Then, the patriarch has a heart attack, and his children, brother and sister, all gather to see him off. But, he survives, prospers for a while, then, while visiting his mistress, has a second heart attack and dies. It is the mistress who must inform the family, and tells them the dying man’s last words were ‘Is this it? Is this really it?’ A delicate situation plays out- personally and professionally, as the rest of the family bonds in differing ways, lifts The End Of Summer out of standard soap opera fare. Another way this is achieved is by having the whole of the family attend a funeral that is observed by outsiders, people who have not been in the film before, but who, upon seeing the smoke from the crematorium, discuss life and the death of a man they did not know well, if at all- the same patriarch we’ve spent the film learning about. It’s a simple yet jarring technique that puts to lie the claim if Ozu detractors who say he was a conventional director.
The acting is stellar. Ganjiro Nakamura, who was so great in Ozu’s Floating Weeds (1959), is a delight to watch. Hara, as the widowed daughter, brings an ineffable grace to her role, even if it is a familiar one. The rest of the family’s portrayers also have their moments to shine, including some terrific cameos from one of Ozu’s great regulars, Chishu Ryu, as one of the peasants commenting on the old man’s death, Haruko Sugimura, another regular, as Manbei’s sister Katou- although this time in a cheerier role, and even Manbei’s grandson, Fumiko’s son, Masao (Masahiko Shimazu, who played the devilish little Isamu in Good Morning), has a memorable sequence where he plays games with the old man.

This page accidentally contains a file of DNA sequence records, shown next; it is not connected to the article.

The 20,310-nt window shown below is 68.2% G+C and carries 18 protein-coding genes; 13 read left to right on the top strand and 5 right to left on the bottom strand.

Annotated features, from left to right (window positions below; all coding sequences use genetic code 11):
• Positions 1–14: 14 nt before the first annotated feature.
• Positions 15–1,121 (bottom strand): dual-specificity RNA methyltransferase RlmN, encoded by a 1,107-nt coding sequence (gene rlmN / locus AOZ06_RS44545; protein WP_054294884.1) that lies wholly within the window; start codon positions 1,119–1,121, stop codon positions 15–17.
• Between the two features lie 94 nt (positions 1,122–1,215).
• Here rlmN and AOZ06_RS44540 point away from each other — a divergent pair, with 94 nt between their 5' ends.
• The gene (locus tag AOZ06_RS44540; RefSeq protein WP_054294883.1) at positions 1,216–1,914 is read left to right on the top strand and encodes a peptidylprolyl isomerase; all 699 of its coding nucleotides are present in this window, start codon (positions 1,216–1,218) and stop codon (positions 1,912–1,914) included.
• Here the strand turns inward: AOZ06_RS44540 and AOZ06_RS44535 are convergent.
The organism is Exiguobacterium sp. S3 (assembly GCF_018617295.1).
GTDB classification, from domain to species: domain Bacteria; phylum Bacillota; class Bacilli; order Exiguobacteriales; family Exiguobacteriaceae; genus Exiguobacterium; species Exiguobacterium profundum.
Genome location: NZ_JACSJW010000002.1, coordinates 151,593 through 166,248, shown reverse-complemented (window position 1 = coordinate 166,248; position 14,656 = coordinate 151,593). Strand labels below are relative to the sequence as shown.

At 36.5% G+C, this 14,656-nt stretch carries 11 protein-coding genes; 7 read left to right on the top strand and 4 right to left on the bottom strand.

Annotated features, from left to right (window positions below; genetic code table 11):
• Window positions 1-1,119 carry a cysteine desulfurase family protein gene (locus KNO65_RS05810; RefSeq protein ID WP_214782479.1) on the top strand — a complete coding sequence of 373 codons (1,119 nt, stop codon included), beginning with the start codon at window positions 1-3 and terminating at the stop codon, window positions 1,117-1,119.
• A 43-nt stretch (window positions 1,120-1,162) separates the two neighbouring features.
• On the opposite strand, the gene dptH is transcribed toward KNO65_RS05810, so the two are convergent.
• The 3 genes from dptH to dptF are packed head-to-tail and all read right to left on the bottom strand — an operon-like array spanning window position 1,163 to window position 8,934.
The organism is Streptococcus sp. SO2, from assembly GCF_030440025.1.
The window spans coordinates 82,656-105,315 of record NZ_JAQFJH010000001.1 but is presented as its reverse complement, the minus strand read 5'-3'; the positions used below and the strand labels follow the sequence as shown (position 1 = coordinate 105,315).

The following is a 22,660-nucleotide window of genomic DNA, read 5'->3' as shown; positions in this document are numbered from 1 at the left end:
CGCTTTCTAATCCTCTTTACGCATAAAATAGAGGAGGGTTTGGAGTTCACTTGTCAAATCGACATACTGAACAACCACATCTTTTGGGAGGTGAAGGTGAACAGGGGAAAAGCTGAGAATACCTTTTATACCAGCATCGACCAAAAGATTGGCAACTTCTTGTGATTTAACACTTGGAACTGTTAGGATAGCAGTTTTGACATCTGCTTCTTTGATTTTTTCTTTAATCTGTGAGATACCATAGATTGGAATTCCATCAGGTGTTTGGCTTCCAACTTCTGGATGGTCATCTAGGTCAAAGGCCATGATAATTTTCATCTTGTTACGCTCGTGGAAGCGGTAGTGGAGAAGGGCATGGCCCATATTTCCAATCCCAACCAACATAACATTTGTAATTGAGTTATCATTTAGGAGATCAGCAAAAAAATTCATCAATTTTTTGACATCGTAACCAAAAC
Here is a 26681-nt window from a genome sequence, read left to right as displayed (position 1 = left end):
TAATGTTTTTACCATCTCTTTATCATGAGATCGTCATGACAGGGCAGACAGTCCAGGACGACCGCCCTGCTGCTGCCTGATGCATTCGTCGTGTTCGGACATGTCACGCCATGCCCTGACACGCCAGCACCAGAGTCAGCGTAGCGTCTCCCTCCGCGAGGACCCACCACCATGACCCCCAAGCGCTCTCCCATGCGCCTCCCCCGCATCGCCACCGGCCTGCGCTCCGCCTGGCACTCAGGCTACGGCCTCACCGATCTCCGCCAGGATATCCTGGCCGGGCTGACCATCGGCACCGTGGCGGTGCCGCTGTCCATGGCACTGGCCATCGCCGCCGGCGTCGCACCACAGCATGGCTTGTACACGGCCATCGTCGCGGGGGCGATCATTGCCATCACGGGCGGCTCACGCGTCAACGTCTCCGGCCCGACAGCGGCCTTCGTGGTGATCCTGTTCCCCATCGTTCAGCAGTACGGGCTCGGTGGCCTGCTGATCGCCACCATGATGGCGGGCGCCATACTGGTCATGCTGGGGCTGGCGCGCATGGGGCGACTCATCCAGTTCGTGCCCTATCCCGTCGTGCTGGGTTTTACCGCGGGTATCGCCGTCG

The DVD is part of The Criterion Collection’s third affordable Eclipse Series called Late Ozu, and also includes Early Spring, Equinox Flower, Late Autumn, and Tokyo Twilight, but has no extra features, save a small essay on the inside of the DVD case. The film is shown in the original 1.33:1 aspect ration and is stunningly transferred. The subtitles are in black and white, which works better against color films, but Criterion really needs to get their act together on subtitles and English dubbed soundtracks. And while I understand the desire to get affordable versions of films out there, are a few extras really going to break the bank? I mean, even a trailer and five or ten minute Making Of featurette is de rigueur in even B film DVD releases these days.
Nonetheless, this is a film that gets a hardy recommendation. Is it the best that the Master ever offered? No. Has it familiar elements? Yes. Does it have a few moments that clunk, which would not have made the cut in his masterpieces? Yes. But it is still a fabulous film, leagues above 99.9% or more of films ever made, and one that shows that even the simplest and seemingly most banal material, in the hands of a great artist, can make one laugh and cry, and sometimes do both at once. The End Of Summer may have come at the end of its main character’s and creator’s lives, but it shows that Yasujiro Ozu was still fertile creatively, and his untimely and early death impoverished the world, art in general, and cinema of a voice and eye that centuries hence will still have relevance. Not bad for a second tier work of art, eh?
[An expurgated version of this article originally appeared on the Alternative Film Guide website.]